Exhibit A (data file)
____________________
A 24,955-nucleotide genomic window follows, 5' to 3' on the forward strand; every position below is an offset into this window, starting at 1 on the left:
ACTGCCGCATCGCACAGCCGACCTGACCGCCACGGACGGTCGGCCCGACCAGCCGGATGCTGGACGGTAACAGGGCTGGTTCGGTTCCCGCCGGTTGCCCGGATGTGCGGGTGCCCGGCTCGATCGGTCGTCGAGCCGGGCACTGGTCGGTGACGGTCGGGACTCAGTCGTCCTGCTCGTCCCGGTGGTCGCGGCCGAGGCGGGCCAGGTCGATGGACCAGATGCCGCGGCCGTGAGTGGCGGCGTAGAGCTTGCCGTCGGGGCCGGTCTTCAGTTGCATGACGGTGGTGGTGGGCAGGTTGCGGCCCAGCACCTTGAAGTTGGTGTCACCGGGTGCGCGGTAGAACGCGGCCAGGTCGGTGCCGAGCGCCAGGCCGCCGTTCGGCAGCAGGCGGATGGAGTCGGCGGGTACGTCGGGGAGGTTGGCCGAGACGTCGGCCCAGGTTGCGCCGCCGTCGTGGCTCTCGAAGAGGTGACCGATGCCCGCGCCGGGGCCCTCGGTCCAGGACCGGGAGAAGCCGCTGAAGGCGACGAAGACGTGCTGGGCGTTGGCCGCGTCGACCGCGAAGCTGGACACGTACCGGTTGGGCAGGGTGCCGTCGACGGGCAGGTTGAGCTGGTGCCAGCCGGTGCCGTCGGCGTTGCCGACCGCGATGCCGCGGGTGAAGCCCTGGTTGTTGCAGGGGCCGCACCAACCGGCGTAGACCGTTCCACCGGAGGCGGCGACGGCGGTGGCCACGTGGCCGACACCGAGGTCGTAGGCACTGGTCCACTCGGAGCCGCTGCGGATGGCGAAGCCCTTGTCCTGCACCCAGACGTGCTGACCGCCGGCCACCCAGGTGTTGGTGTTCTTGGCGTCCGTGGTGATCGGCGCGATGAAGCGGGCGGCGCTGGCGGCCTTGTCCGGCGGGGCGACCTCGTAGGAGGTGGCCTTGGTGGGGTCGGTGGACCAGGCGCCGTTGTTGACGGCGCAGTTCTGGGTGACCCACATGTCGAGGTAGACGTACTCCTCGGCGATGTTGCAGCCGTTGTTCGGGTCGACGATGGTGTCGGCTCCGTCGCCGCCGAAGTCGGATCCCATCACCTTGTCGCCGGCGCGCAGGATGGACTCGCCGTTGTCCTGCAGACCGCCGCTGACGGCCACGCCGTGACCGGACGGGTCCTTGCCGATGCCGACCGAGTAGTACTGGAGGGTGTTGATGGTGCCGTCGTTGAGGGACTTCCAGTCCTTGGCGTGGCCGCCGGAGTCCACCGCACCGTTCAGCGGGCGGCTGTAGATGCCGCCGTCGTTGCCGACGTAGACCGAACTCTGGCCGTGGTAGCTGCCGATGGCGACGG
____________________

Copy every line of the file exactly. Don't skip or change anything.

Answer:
A 24,955-nucleotide genomic window follows, 5' to 3' on the forward strand; every position below is an offset into this window, starting at 1 on the left:
ACTGCCGCATCGCACAGCCGACCTGACCGCCACGGACGGTCGGCCCGACCAGCCGGATGCTGGACGGTAACAGGGCTGGTTCGGTTCCCGCCGGTTGCCCGGATGTGCGGGTGCCCGGCTCGATCGGTCGTCGAGCCGGGCACTGGTCGGTGACGGTCGGGACTCAGTCGTCCTGCTCGTCCCGGTGGTCGCGGCCGAGGCGGGCCAGGTCGATGGACCAGATGCCGCGGCCGTGAGTGGCGGCGTAGAGCTTGCCGTCGGGGCCGGTCTTCAGTTGCATGACGGTGGTGGTGGGCAGGTTGCGGCCCAGCACCTTGAAGTTGGTGTCACCGGGTGCGCGGTAGAACGCGGCCAGGTCGGTGCCGAGCGCCAGGCCGCCGTTCGGCAGCAGGCGGATGGAGTCGGCGGGTACGTCGGGGAGGTTGGCCGAGACGTCGGCCCAGGTTGCGCCGCCGTCGTGGCTCTCGAAGAGGTGACCGATGCCCGCGCCGGGGCCCTCGGTCCAGGACCGGGAGAAGCCGCTGAAGGCGACGAAGACGTGCTGGGCGTTGGCCGCGTCGACCGCGAAGCTGGACACGTACCGGTTGGGCAGGGTGCCGTCGACGGGCAGGTTGAGCTGGTGCCAGCCGGTGCCGTCGGCGTTGCCGACCGCGATGCCGCGGGTGAAGCCCTGGTTGTTGCAGGGGCCGCACCAACCGGCGTAGACCGTTCCACCGGAGGCGGCGACGGCGGTGGCCACGTGGCCGACACCGAGGTCGTAGGCACTGGTCCACTCGGAGCCGCTGCGGATGGCGAAGCCCTTGTCCTGCACCCAGACGTGCTGACCGCCGGCCACCCAGGTGTTGGTGTTCTTGGCGTCCGTGGTGATCGGCGCGATGAAGCGGGCGGCGCTGGCGGCCTTGTCCGGCGGGGCGACCTCGTAGGAGGTGGCCTTGGTGGGGTCGGTGGACCAGGCGCCGTTGTTGACGGCGCAGTTCTGGGTGACCCACATGTCGAGGTAGACGTACTCCTCGGCGATGTTGCAGCCGTTGTTCGGGTCGACGATGGTGTCGGCTCCGTCGCCGCCGAAGTCGGATCCCATCACCTTGTCGCCGGCGCGCAGGATGGACTCGCCGTTGTCCTGCAGACCGCCGCTGACGGCCACGCCGTGACCGGACGGGTCCTTGCCGATGCCGACCGAGTAGTACTGGAGGGTGTTGATGGTGCCGTCGTTGAGGGACTTCCAGTCCTTGGCGTGGCCGCCGGAGTCCACCGCACCGTTCAGCGGGCGGCTGTAGATGCCGCCGTCGTTGCCGACGTAGACCGAACTCTGGCCGTGGTAGCTGCCGATGGCGACGG